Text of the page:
A Day at the Mall Reminds Me of America
Recently, my 14-year-old sister was approached at the mall to see if she’d be interested in working at Hollister, or Abercrombie and Fitch, or American Eagle. I can’t remember.
She’s that beautiful. And with the mall’s lights all around her—I can only imagine.
Yet on Facebook, one of her friends calls her a loser. More write, “I hate you.”
I wonder if Kanye knows that these girls are experimenting. As with rum. As with skin, all the ways to touch it.
My day at the mall begins with a Wild Cherry ICEE and an Auntie Anne’ Original Pretzel. A craving.
I pass women who you can tell are pregnant, and I know we all might be carrying daughters.
The mall is so quiet. The outside of the Hollister looks like a tropical hut, like the teenage girls should be sweating inside.
No one’s holding doors for me yet, but they will as I take the shape of my child.
And if my child has a vicious tongue, it will take shape lapping at my breast.
American poet Sarah Blake’s first collection is Mr. West (Middletown CT: Wesleyan University Press, 2015), a collection that “covers the main events in superstar Kanye West’s life while also following the poet during her pregnancy, a time she spent researching and writing these poems. This book explores how we are drawn to celebrities—to their portrayal in the media—and how we sometimes find great private meaning in another person’s public story, even across lines of gender and race.” In Blake’s collection of lyric meditations, the blend of her own personal threads against Kanye’s public self are intriguing, and her pop culture commentaries allow the distraction against her being able to dig further into what, at times, becomes a deeply personal and revealing work. The book opens with the poem “‘Runaway’ Premiers in Los Angeles on October 18, 2010,” that includes: “I am two months pregnant. // Monday this premiere, Tuesday this article, Wednesday / my first ultrasound, with my child’s boneless arms in motion.” The piece ends with the declaration: “The two of you, tied to this week in my life.”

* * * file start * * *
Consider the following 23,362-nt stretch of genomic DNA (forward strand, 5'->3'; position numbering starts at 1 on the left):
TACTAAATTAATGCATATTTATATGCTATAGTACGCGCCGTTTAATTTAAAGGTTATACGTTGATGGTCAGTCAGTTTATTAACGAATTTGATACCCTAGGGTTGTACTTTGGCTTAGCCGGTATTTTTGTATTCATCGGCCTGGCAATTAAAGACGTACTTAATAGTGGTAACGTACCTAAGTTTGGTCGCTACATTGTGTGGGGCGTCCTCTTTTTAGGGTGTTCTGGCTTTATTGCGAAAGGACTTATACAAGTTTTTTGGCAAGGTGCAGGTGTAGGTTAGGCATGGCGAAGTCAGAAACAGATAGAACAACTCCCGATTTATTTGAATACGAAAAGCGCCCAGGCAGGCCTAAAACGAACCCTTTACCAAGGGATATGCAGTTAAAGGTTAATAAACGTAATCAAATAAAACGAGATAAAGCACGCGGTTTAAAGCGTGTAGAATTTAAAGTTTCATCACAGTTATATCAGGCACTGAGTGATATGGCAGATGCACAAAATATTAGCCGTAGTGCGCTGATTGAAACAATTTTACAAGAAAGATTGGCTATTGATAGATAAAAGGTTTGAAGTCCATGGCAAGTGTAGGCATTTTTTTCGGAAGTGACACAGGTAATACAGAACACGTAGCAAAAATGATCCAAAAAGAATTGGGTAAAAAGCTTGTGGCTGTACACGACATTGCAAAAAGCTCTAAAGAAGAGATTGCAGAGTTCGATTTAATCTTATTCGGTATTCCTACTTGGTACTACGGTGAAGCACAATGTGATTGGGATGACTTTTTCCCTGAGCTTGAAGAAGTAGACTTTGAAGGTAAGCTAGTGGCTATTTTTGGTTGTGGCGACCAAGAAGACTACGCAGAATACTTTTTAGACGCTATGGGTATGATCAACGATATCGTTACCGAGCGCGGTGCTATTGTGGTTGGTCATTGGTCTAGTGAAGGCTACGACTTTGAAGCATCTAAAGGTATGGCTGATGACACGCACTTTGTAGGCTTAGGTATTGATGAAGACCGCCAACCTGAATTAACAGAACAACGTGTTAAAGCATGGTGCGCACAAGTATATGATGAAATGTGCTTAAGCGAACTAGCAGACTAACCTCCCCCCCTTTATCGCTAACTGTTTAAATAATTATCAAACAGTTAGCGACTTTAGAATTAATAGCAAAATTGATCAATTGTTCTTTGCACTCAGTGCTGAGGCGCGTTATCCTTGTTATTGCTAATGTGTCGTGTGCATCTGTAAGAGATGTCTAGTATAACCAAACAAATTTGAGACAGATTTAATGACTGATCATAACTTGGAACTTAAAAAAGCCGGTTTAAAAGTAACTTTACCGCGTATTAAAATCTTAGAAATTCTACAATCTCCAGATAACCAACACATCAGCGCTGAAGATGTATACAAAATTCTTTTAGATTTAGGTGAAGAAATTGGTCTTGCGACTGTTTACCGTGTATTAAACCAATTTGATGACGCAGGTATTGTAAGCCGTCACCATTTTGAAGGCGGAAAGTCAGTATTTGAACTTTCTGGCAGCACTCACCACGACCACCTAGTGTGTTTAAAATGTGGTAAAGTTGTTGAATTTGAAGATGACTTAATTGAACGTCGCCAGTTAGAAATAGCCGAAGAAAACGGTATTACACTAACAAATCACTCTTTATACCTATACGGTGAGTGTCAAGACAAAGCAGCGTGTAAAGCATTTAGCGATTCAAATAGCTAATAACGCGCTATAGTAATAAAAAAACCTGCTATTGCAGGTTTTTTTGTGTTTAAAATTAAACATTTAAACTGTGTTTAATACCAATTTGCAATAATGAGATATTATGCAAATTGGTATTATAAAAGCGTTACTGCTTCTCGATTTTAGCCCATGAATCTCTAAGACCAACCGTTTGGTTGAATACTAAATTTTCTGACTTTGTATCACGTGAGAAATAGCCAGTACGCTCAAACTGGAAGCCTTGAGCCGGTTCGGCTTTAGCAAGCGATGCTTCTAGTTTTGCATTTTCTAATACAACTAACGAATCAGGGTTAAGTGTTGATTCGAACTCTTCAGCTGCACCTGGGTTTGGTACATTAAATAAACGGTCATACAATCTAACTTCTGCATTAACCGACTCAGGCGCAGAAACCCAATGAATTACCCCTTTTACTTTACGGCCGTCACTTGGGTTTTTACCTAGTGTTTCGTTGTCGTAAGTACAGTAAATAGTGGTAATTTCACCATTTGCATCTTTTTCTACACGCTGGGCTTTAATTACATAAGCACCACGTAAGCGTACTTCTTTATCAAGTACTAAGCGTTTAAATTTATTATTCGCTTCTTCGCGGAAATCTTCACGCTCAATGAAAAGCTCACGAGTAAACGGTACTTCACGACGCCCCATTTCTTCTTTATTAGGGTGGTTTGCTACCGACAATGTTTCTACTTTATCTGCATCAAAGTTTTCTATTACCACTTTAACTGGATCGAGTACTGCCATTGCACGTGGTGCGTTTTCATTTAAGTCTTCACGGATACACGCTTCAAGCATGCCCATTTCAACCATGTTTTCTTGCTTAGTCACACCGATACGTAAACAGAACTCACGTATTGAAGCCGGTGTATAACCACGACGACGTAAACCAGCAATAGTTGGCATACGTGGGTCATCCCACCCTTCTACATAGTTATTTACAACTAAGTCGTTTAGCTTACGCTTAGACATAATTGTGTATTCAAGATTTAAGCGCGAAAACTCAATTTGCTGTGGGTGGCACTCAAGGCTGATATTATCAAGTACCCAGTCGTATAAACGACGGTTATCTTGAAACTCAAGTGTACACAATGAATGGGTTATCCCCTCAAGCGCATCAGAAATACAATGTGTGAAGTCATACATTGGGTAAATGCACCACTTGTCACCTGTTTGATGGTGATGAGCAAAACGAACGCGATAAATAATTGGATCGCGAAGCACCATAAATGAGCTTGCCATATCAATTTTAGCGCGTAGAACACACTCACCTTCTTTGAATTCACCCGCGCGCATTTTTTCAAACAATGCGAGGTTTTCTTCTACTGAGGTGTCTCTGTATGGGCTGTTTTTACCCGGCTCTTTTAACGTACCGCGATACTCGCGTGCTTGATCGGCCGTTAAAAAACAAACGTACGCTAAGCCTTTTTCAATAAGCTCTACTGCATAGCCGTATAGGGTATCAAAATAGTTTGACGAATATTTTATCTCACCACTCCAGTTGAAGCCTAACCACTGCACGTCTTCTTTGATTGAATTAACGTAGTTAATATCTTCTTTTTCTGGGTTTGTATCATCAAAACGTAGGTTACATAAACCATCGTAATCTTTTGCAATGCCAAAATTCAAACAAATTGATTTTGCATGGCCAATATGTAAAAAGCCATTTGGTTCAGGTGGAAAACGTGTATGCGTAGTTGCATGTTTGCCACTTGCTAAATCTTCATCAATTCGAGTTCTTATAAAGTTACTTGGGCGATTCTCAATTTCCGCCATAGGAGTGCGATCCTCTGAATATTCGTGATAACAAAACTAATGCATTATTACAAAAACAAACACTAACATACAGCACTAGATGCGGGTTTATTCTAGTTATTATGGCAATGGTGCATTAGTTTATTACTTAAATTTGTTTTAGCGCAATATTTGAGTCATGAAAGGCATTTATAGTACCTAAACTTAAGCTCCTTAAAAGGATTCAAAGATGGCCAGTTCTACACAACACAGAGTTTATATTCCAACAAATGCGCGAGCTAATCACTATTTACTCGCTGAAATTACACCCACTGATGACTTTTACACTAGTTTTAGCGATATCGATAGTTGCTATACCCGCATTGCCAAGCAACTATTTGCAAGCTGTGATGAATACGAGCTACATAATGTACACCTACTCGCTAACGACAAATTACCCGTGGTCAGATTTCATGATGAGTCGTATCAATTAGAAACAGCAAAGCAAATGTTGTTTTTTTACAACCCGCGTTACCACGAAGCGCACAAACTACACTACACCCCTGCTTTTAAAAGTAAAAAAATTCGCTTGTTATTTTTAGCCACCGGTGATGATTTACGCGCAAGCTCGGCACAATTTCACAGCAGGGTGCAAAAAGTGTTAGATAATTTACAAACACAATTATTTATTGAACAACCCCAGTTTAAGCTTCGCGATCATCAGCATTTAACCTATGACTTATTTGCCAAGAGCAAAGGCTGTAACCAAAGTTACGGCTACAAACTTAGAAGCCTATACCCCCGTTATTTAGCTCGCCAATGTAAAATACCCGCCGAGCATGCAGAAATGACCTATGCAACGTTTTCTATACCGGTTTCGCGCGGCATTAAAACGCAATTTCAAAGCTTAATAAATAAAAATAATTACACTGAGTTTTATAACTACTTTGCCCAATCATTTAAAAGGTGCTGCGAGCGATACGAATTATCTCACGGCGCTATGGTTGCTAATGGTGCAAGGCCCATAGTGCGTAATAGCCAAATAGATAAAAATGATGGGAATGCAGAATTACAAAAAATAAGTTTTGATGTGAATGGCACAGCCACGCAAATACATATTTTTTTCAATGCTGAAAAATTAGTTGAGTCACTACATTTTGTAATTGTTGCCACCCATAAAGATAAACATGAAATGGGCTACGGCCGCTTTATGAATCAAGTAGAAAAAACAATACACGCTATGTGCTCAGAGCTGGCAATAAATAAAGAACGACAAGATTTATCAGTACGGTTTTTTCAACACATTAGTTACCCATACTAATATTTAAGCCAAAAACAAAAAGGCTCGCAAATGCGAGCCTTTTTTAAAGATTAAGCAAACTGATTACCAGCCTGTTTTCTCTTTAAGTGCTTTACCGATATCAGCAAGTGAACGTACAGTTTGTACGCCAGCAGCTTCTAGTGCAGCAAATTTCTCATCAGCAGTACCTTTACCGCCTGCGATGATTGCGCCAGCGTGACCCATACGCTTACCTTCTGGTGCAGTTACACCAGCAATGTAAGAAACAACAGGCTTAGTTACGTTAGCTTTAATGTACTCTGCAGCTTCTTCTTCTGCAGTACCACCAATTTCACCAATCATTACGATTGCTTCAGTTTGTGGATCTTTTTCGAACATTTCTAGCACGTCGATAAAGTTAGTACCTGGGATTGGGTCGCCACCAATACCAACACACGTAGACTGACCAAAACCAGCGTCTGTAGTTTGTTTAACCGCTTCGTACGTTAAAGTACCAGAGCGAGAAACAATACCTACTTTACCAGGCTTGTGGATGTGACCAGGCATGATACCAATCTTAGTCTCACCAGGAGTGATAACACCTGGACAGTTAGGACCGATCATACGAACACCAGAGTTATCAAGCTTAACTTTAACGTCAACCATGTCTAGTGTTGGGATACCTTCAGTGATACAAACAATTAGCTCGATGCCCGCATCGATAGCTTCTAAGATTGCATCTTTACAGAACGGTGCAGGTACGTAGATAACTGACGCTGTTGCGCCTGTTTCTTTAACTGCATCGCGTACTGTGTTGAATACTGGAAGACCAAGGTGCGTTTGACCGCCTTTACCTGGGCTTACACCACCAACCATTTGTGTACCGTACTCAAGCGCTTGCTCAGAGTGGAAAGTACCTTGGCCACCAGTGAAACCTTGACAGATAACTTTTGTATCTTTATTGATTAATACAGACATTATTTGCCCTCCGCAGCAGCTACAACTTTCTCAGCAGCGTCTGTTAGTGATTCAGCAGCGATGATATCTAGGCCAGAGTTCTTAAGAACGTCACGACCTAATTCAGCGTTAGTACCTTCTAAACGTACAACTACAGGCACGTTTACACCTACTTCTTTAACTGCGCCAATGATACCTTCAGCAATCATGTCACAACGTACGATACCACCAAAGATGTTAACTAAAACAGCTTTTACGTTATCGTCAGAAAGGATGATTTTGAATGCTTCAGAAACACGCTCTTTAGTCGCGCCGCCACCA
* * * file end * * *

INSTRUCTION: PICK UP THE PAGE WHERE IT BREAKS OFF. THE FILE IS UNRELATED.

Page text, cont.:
The bulk of Mr. West explores the public details of Kanye West’s life and his career. Blake writes of Kanye’s public declarations, his mother, Taylor Swift, his automobile accident, specific performances, Hurricane Katrina and his infamous ego, even as she weaves in details of her pregnancy alongside quantum physics, philosophy and notions of fame. Writing seriously on pop culture, Blake’s poems attempt to enter into the information of his life, writing: “Kanye, if only I could write a poem for you and not about you.” One could easily make a comparison between Sarah Blake’s first collection Mr. West and Philadelphia poet and editor Julia Bloch’s first collection, Letters to Kelly Clarkson (Sidebrow Books, 2012) [see my review of such here] (as well as works by Montreal poet David McGimpsey) for obvious reasons, as much as for the fact of both books attempting to speak directly to their subject through poetry, and through using literature to explore seriously a genre not often taken as seriously as perhaps it should. As she writes in the poem “The Fallible Face”:
Kanye, you must have a relationship with your reflection I can’t
To structure, to surgery, to form.
in the access to the face there is certainly also an access to the idea of God
How did they put you together again?
How did you feel when someone saw you who didn’t know
you had ever looked like someone other